Shop 8, 2-20 Kwong Wa Street, Mong Kok, Kowloon.
Phone: +852 2332 2896
This was probably the most hyped and most greatly anticipated destination on the Hong Kong #fatty map. The world’s cheapest Michelin starred restaurant. There are apparently two outlets of Tim Ho Wan now – a second one opened up in Sham Shui Po – but we went to the original in Mong Kok.
We’d heard about the wait for a table, so we arrived early. Tim ho Wan (the Mong Kok one, anyway) opens at 10am. We arrived at around 9:30, to find there was already a queue! When they started letting people in, it was clear that we weren’t all going to fit in the tiny restaurant, but thankfully we got ticket number 5, so it wasn’t going to be too long a wait.
We wandered around the block, and stopped in at a herbal tea shop for something to cool our qi
, after witnessing a rather heated altercation between two locals over some parking. They needed something to cool their qi
too. Why the hell would people bother having a car in Hong Kong? Public transport is excellent, and cabs are dirt cheap.
We arrived back at Tim Ho Wan, and they were up to ticket number three. Another five minutes later, and we were seated. All up, about a 25 minute wait. Not too bad! Oh, in case you’re wondering, if we had’ve missed our number being called, we would’ve just been given the next available table. A pretty great system, no?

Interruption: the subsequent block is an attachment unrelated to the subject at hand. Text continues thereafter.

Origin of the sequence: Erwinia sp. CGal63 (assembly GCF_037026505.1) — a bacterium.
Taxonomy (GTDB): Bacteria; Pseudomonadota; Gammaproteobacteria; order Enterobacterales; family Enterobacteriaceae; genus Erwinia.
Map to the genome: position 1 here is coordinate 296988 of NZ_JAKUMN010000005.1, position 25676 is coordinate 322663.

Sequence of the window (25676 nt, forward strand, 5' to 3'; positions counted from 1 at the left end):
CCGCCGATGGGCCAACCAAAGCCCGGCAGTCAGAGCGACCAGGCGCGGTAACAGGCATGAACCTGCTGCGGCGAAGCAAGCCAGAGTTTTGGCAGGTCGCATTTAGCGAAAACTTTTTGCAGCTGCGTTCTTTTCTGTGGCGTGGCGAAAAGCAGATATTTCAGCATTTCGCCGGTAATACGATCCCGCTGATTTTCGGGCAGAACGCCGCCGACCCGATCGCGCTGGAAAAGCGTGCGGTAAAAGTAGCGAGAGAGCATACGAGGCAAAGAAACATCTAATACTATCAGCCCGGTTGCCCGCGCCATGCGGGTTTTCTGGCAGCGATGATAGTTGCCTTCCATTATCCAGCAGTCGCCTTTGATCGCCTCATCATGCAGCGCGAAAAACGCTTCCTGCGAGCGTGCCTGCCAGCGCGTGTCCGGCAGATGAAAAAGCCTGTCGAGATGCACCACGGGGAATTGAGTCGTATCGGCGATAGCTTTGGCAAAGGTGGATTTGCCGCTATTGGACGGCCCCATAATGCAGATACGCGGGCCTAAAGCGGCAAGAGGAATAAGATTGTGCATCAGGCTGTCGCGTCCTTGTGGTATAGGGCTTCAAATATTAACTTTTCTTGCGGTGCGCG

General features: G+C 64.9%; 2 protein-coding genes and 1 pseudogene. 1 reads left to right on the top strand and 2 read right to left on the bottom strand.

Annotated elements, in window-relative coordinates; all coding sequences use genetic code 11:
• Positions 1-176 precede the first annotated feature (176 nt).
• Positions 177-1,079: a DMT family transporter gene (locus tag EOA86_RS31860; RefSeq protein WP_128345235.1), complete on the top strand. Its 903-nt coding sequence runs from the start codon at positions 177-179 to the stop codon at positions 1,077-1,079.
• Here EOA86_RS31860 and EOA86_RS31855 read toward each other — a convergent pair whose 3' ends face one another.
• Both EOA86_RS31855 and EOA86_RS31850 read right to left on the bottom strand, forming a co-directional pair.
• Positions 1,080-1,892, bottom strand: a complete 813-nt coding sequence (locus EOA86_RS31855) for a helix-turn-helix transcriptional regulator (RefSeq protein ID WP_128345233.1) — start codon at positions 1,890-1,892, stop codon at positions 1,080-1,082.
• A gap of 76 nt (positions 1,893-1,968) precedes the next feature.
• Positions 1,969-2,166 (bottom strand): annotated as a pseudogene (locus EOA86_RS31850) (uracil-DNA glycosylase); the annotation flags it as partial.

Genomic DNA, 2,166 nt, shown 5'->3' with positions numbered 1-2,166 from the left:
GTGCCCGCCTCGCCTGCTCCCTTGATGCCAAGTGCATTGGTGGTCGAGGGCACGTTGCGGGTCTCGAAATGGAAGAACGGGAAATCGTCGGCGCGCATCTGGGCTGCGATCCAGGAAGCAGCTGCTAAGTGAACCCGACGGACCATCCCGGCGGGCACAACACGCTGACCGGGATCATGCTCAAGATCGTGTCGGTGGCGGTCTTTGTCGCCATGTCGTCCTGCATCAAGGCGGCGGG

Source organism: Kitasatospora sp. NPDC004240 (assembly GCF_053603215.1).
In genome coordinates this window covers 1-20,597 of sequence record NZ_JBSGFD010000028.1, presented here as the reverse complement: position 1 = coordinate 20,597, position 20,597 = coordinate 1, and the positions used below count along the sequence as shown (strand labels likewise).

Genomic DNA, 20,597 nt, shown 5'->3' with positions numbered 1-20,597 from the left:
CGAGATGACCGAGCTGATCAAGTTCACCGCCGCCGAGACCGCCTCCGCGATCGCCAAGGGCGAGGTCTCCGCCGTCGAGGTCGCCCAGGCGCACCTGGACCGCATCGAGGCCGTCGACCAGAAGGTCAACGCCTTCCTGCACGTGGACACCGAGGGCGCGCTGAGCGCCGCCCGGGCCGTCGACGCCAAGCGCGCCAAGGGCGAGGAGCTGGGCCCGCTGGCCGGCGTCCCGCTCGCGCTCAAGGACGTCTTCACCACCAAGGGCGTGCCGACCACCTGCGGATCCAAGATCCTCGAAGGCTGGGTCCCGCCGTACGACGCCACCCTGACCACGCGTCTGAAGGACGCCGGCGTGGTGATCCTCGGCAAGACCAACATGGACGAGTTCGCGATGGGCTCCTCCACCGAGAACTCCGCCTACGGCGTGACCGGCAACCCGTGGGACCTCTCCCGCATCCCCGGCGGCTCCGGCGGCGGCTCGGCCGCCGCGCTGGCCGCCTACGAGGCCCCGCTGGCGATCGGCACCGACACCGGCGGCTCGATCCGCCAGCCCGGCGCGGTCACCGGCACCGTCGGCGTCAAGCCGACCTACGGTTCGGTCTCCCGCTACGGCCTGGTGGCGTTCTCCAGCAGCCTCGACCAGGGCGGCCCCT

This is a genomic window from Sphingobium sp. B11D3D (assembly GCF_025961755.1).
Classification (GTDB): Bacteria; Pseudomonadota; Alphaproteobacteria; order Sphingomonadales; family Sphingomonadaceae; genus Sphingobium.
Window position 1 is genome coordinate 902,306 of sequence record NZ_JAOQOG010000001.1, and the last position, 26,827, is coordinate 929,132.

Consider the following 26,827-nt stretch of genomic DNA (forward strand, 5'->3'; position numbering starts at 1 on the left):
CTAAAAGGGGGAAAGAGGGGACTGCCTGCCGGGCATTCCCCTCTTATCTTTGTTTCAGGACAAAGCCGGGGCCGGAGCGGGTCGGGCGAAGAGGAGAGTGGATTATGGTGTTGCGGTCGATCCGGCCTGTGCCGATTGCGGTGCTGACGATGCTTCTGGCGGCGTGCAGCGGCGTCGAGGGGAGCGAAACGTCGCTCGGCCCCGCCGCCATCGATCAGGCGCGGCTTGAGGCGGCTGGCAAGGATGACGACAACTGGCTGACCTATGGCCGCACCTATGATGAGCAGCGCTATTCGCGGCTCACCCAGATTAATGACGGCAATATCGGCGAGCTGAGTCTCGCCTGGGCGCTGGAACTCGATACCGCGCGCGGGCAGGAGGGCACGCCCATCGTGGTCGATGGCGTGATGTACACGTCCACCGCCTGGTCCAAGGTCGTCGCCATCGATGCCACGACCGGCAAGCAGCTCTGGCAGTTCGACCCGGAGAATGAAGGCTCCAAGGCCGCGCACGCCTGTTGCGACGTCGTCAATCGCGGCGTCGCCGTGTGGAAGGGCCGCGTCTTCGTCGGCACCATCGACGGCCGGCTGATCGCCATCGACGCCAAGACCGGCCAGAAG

Thankfully, the place mats at Tim Ho Wan have lots of pictures of their specialties. We ticked off the items we wanted to try, after being chastised for not doing so while we were waiting outside – you can get an order form from a little box by the door – and the brusque but not unfriendly lady went off with our form. I must say, I do love a trolley service yum cha experience, but the ordering system does tend to be more efficient.
We were seated up the back near the kitchen, which was at once painful – to see all of that food in such close proximity but not on our table – and cool – too see all that food in such close proximity. But that all didn’t matter so much once the food started arriving.
First up was one of Tim Ho Wan’s signature dishes. Char siu bao (roast pork buns) with a difference. These are baked, with a crumbly cookie topping, like a smaller, filled baw law bao (pineapple buns) or Japanese melonpan.
These were AWESOME! Crunchy and crisp on the outside, and choc-ful of sugar, with a wonderfully sweet-and-salty char siu
and I split the third one, because neither of us was graceful – or stupid – enough to concede it to the other.
Next up, the cheong fun
with pork liver. @eatnik was a little apprehensive about this one, as she’s not the hugest fan of liver, but seeing as it was the only cheong fun
on the menu, we pretty much had
to order it.
It was pretty good, though I must say the cheong fun we had in Macau
was slightly more delicate, and therefore better. Still, check out how translucent these puppies were. Either that’s some expert noodle making, or someone’s cheating and adding tapioca starch to their rice flour mixture!
Next up came the dumplings. First, a Qiuzhou (aka Teochew) style dumpling, with dried shrimp, peanuts and water chestnuts. I love these texturally, but I always find myself needing to dip them in soy, which I think is unnecessary when you have a good dumpling going on.